UAE bank fined $100 million for Sudanese sanctions violations
On November 9, NYDFS announced that a United Arab Emirates bank will pay a $100 million penalty to resolve an investigation into payments it allegedly processed through financial institutions in the state, including one of the bank’s New York branches. These transactions, NYDFS stated, were in violation of Sudan-related U.S. sanctions. According to NYDFS’ investigation, the bank instructed employees to avoid including certain details in messages sent between banks that would have linked the transactions to Sudan. By concealing these details, the transactions bypassed other banks’ sanctions filters, which otherwise might have triggered alerts or transaction freezes, NYDFS said. As a result, between 2005 and 2009, the bank illegally processed more than $4 billion of payments tied to Sudan. Following an announcement in 2009 that a Swiss bank used by the bank to process these transactions was being investigated by the New York County District Attorney’s Office for violating economic sanctions rules, the bank closed all U.S. dollar accounts held by Sudanese banks, but failed to disclose the prohibited transactions to NYDFS as required until 2015. NYDFS asserted that “despite having ample notice of the prohibited nature of the Sudan-related [transactions] by 2009,” the bank’s New York branch processed an additional $2.5 million in Sudan-related payments. Under the terms of the consent order, the bank—which was previously cited by NYDFS for anti-money laundering and sanctions compliance deficiencies in a 2018 consent order that included a $40 million fine—is also required to provide a status report on its U.S. Treasury Department’s Office of Foreign Assets Control (OFAC) compliance program, in addition to paying the $100 million penalty. NYDFS acknowledged the bank’s substantial cooperation and ongoing remedial efforts.
NYDFS coordinated its investigation with the Federal Reserve Board and OFAC, both of which announced separate settlements with the UAE bank the same day. The Fed’s announcement of its order to cease and desist cites the bank for having insufficient policies and procedures in place to ensure that activities involving branches outside the U.S. were in compliance with U.S. sanctions laws. Under the terms of the order, the bank is required, among other things, to implement an enhanced compliance program to ensure global compliance with U.S. sanctions, and must also conduct annual reviews, including a “risk-focused sampling” of its U.S. dollar payments, led by an independent external party. The order did not include any additional monetary penalties for the bank.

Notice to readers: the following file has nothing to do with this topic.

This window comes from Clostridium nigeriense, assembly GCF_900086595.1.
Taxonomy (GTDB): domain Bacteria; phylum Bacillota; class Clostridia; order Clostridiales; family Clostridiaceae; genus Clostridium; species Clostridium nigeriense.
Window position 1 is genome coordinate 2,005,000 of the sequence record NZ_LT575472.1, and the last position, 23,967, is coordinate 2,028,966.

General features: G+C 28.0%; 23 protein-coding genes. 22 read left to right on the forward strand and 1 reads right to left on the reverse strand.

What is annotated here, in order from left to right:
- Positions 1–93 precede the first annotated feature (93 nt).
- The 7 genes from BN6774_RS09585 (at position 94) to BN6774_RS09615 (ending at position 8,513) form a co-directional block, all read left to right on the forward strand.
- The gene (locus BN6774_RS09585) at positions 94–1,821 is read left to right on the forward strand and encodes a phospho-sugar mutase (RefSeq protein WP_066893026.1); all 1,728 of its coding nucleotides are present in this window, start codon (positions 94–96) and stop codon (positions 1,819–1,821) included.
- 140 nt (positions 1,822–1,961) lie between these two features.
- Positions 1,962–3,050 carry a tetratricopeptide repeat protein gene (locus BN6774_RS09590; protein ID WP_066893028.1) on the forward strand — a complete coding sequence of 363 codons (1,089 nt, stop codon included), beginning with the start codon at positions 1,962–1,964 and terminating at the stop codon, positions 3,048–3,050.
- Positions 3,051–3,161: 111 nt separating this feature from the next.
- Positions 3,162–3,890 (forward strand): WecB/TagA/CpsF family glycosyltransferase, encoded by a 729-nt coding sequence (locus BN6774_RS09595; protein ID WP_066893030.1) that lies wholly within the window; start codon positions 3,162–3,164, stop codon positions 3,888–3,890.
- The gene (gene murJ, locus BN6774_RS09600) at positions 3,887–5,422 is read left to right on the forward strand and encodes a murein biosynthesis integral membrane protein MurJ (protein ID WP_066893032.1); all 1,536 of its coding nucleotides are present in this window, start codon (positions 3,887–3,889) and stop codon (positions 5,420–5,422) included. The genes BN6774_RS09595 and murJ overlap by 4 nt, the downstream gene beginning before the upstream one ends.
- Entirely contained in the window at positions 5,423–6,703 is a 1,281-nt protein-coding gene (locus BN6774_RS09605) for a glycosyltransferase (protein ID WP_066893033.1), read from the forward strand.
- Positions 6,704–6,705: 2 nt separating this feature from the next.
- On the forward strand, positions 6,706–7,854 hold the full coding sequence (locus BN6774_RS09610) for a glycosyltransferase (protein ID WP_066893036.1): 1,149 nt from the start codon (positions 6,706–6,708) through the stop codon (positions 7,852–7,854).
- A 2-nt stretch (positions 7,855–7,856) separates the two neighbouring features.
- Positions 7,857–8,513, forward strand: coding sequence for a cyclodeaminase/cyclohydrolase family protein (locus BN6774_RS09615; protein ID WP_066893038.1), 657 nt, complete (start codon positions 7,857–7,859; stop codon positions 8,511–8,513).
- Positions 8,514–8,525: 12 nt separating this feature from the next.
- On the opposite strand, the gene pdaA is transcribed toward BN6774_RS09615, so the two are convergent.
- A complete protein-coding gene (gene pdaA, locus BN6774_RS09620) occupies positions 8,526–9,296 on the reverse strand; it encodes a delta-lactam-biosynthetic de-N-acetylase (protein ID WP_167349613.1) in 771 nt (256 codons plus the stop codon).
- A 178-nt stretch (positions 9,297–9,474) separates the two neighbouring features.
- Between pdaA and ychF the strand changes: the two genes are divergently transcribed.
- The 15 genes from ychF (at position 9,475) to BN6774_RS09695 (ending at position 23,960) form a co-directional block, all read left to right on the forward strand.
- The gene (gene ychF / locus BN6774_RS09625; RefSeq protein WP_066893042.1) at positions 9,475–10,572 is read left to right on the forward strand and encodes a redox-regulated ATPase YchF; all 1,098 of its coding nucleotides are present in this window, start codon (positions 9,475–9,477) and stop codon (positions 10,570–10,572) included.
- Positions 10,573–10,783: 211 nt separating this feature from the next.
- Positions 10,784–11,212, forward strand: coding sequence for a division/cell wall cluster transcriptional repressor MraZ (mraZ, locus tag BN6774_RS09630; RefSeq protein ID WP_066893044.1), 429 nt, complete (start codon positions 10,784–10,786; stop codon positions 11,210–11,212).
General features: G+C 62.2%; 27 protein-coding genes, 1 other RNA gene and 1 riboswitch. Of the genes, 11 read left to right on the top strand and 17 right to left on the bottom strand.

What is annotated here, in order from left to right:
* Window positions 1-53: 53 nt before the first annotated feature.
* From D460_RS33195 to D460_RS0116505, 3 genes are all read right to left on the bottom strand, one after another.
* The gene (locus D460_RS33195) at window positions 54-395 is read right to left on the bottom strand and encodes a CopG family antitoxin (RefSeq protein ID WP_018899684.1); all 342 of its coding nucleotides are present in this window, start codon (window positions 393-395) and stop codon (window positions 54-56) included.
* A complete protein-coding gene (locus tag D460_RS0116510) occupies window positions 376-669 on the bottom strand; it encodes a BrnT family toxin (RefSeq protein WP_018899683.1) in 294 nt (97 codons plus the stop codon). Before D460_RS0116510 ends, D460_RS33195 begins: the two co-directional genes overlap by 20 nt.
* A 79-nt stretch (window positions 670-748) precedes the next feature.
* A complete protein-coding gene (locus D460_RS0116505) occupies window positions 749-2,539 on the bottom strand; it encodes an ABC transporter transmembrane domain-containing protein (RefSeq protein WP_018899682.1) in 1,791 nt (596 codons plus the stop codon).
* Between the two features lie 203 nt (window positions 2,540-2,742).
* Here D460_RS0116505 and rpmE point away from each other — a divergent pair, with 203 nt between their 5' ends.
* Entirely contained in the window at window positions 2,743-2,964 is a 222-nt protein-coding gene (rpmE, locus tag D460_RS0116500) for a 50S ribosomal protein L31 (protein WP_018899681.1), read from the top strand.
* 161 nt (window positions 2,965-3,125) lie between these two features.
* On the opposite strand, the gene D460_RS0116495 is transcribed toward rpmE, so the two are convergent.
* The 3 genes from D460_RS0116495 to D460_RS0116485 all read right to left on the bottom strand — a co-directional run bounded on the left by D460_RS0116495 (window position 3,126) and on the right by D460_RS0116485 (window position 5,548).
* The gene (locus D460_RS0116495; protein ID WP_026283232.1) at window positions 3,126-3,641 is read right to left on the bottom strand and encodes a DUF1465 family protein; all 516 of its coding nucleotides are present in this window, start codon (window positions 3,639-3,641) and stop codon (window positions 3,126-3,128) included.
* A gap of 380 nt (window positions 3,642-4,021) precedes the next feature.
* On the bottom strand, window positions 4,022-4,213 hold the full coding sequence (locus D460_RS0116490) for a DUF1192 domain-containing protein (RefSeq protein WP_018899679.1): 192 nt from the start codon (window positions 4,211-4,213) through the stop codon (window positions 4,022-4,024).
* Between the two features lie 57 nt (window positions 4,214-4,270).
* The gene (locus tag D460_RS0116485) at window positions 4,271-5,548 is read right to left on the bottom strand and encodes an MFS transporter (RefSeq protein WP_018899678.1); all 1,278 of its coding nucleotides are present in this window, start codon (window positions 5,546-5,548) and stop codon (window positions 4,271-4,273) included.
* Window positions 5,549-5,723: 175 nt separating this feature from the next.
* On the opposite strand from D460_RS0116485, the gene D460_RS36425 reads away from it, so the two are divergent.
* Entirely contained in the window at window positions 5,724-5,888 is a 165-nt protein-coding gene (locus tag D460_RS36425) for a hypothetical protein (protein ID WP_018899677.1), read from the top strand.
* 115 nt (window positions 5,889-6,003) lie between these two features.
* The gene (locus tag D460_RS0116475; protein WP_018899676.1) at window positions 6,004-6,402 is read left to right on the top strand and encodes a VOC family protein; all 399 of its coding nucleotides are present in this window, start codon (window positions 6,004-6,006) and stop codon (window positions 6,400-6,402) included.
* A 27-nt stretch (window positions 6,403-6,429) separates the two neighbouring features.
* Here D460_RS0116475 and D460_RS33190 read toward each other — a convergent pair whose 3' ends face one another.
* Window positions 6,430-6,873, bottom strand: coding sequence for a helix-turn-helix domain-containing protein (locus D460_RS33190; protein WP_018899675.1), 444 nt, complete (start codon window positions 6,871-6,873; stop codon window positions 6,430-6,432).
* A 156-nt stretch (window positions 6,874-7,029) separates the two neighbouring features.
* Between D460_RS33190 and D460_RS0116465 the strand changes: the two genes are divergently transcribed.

OFAC also issued a finding of violation (FOV) for violations of the now-repealed Sudanese Sanctions Regulations related to the bank’s actions. These violations included 1,760 transactions that involved USD transfers from Sudanese banks that were processed by the bank’s London branch and routed through U.S. banks. In determining that the appropriate administrative action was an FOV rather than a civil monetary penalty, OFAC stated the bank “voluntarily entered into a retroactive statute of limitations waiver agreement, without which OFAC would have been time-barred from charging the violations.” Because the payment messages did not include the originating Sudanese bank, U.S. correspondent banking partners “could not interdict the payments, and the payments were successfully processed through the U.S. financial system,” OFAC stated. However, OFAC credited the bank with providing substantial cooperation during the investigation, and noted that the bank had taken “extensive remediation” efforts before the investigation began in 2015, and has spent more than $122 million on compliance enhancements.